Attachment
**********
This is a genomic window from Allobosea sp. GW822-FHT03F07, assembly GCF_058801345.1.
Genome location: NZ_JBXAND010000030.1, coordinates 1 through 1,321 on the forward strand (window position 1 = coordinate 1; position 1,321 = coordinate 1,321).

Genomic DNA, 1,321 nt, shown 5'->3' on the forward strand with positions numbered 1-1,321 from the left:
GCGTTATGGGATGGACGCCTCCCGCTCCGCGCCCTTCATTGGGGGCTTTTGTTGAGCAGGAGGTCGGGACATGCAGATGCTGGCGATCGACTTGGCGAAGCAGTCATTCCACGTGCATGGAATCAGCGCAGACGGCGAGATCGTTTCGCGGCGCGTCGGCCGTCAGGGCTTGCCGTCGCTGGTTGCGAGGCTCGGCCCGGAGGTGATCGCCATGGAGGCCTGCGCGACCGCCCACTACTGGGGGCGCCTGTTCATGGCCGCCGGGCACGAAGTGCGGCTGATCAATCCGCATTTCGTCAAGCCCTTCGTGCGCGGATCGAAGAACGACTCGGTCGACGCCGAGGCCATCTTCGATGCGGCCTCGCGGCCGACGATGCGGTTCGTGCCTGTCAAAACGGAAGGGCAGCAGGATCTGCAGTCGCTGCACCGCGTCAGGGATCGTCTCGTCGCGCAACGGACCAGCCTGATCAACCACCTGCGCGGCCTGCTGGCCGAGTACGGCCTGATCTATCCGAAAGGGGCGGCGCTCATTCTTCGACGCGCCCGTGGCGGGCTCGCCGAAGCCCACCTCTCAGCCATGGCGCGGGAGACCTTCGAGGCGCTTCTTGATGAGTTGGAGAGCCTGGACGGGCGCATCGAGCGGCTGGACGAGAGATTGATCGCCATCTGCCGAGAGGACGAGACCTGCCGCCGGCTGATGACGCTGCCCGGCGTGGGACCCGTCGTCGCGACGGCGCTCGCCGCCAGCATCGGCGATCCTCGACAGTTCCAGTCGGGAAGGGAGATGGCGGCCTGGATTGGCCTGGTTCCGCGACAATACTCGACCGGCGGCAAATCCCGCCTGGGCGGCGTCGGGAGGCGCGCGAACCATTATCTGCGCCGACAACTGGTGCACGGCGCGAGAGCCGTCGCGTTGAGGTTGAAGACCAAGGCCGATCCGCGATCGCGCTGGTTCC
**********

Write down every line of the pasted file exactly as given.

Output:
This is a genomic window from Allobosea sp. GW822-FHT03F07, assembly GCF_058801345.1.
Genome location: NZ_JBXAND010000030.1, coordinates 1 through 1,321 on the forward strand (window position 1 = coordinate 1; position 1,321 = coordinate 1,321).

Genomic DNA, 1,321 nt, shown 5'->3' on the forward strand with positions numbered 1-1,321 from the left:
GCGTTATGGGATGGACGCCTCCCGCTCCGCGCCCTTCATTGGGGGCTTTTGTTGAGCAGGAGGTCGGGACATGCAGATGCTGGCGATCGACTTGGCGAAGCAGTCATTCCACGTGCATGGAATCAGCGCAGACGGCGAGATCGTTTCGCGGCGCGTCGGCCGTCAGGGCTTGCCGTCGCTGGTTGCGAGGCTCGGCCCGGAGGTGATCGCCATGGAGGCCTGCGCGACCGCCCACTACTGGGGGCGCCTGTTCATGGCCGCCGGGCACGAAGTGCGGCTGATCAATCCGCATTTCGTCAAGCCCTTCGTGCGCGGATCGAAGAACGACTCGGTCGACGCCGAGGCCATCTTCGATGCGGCCTCGCGGCCGACGATGCGGTTCGTGCCTGTCAAAACGGAAGGGCAGCAGGATCTGCAGTCGCTGCACCGCGTCAGGGATCGTCTCGTCGCGCAACGGACCAGCCTGATCAACCACCTGCGCGGCCTGCTGGCCGAGTACGGCCTGATCTATCCGAAAGGGGCGGCGCTCATTCTTCGACGCGCCCGTGGCGGGCTCGCCGAAGCCCACCTCTCAGCCATGGCGCGGGAGACCTTCGAGGCGCTTCTTGATGAGTTGGAGAGCCTGGACGGGCGCATCGAGCGGCTGGACGAGAGATTGATCGCCATCTGCCGAGAGGACGAGACCTGCCGCCGGCTGATGACGCTGCCCGGCGTGGGACCCGTCGTCGCGACGGCGCTCGCCGCCAGCATCGGCGATCCTCGACAGTTCCAGTCGGGAAGGGAGATGGCGGCCTGGATTGGCCTGGTTCCGCGACAATACTCGACCGGCGGCAAATCCCGCCTGGGCGGCGTCGGGAGGCGCGCGAACCATTATCTGCGCCGACAACTGGTGCACGGCGCGAGAGCCGTCGCGTTGAGGTTGAAGACCAAGGCCGATCCGCGATCGCGCTGGTTCC